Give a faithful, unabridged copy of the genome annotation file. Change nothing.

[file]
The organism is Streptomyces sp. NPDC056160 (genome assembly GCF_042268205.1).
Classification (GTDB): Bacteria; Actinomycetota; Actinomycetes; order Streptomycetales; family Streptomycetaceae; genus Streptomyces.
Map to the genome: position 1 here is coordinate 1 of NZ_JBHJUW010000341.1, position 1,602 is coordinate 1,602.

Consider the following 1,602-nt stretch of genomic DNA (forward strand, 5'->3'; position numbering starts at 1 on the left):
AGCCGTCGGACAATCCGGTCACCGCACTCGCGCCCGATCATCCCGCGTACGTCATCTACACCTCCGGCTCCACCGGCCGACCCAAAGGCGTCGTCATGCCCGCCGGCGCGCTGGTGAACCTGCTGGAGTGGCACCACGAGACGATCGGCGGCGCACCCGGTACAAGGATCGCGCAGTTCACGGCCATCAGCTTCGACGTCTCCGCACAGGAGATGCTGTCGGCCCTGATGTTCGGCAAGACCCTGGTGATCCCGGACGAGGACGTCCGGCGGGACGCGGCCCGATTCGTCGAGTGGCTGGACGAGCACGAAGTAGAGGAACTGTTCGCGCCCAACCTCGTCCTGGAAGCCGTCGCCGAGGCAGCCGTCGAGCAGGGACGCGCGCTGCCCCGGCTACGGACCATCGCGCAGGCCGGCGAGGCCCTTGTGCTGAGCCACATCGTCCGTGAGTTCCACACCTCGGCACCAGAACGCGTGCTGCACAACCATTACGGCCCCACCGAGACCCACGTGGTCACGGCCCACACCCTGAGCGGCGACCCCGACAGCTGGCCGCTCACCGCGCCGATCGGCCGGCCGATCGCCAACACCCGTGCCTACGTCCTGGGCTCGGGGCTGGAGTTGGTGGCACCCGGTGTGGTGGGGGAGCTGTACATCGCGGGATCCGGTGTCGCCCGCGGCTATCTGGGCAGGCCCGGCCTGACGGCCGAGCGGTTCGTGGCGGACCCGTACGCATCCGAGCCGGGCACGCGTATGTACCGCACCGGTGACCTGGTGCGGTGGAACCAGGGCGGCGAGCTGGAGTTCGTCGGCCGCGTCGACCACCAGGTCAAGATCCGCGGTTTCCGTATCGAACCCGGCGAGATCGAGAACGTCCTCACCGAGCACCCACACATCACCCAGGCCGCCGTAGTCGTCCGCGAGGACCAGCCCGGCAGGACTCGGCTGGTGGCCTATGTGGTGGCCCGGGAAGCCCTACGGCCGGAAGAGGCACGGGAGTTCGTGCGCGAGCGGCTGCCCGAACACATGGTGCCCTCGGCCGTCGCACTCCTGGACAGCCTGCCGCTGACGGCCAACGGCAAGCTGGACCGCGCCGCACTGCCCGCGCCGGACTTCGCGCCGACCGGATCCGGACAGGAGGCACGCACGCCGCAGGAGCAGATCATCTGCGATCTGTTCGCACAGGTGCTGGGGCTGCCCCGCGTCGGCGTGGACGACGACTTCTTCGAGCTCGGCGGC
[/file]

The organism is Streptomyces sp. NPDC056160 (genome assembly GCF_042268205.1).
Classification (GTDB): Bacteria; Actinomycetota; Actinomycetes; order Streptomycetales; family Streptomycetaceae; genus Streptomyces.
Map to the genome: position 1 here is coordinate 1 of NZ_JBHJUW010000341.1, position 1,602 is coordinate 1,602.

Consider the following 1,602-nt stretch of genomic DNA (forward strand, 5'->3'; position numbering starts at 1 on the left):
AGCCGTCGGACAATCCGGTCACCGCACTCGCGCCCGATCATCCCGCGTACGTCATCTACACCTCCGGCTCCACCGGCCGACCCAAAGGCGTCGTCATGCCCGCCGGCGCGCTGGTGAACCTGCTGGAGTGGCACCACGAGACGATCGGCGGCGCACCCGGTACAAGGATCGCGCAGTTCACGGCCATCAGCTTCGACGTCTCCGCACAGGAGATGCTGTCGGCCCTGATGTTCGGCAAGACCCTGGTGATCCCGGACGAGGACGTCCGGCGGGACGCGGCCCGATTCGTCGAGTGGCTGGACGAGCACGAAGTAGAGGAACTGTTCGCGCCCAACCTCGTCCTGGAAGCCGTCGCCGAGGCAGCCGTCGAGCAGGGACGCGCGCTGCCCCGGCTACGGACCATCGCGCAGGCCGGCGAGGCCCTTGTGCTGAGCCACATCGTCCGTGAGTTCCACACCTCGGCACCAGAACGCGTGCTGCACAACCATTACGGCCCCACCGAGACCCACGTGGTCACGGCCCACACCCTGAGCGGCGACCCCGACAGCTGGCCGCTCACCGCGCCGATCGGCCGGCCGATCGCCAACACCCGTGCCTACGTCCTGGGCTCGGGGCTGGAGTTGGTGGCACCCGGTGTGGTGGGGGAGCTGTACATCGCGGGATCCGGTGTCGCCCGCGGCTATCTGGGCAGGCCCGGCCTGACGGCCGAGCGGTTCGTGGCGGACCCGTACGCATCCGAGCCGGGCACGCGTATGTACCGCACCGGTGACCTGGTGCGGTGGAACCAGGGCGGCGAGCTGGAGTTCGTCGGCCGCGTCGACCACCAGGTCAAGATCCGCGGTTTCCGTATCGAACCCGGCGAGATCGAGAACGTCCTCACCGAGCACCCACACATCACCCAGGCCGCCGTAGTCGTCCGCGAGGACCAGCCCGGCAGGACTCGGCTGGTGGCCTATGTGGTGGCCCGGGAAGCCCTACGGCCGGAAGAGGCACGGGAGTTCGTGCGCGAGCGGCTGCCCGAACACATGGTGCCCTCGGCCGTCGCACTCCTGGACAGCCTGCCGCTGACGGCCAACGGCAAGCTGGACCGCGCCGCACTGCCCGCGCCGGACTTCGCGCCGACCGGATCCGGACAGGAGGCACGCACGCCGCAGGAGCAGATCATCTGCGATCTGTTCGCACAGGTGCTGGGGCTGCCCCGCGTCGGCGTGGACGACGACTTCTTCGAGCTCGGCGGC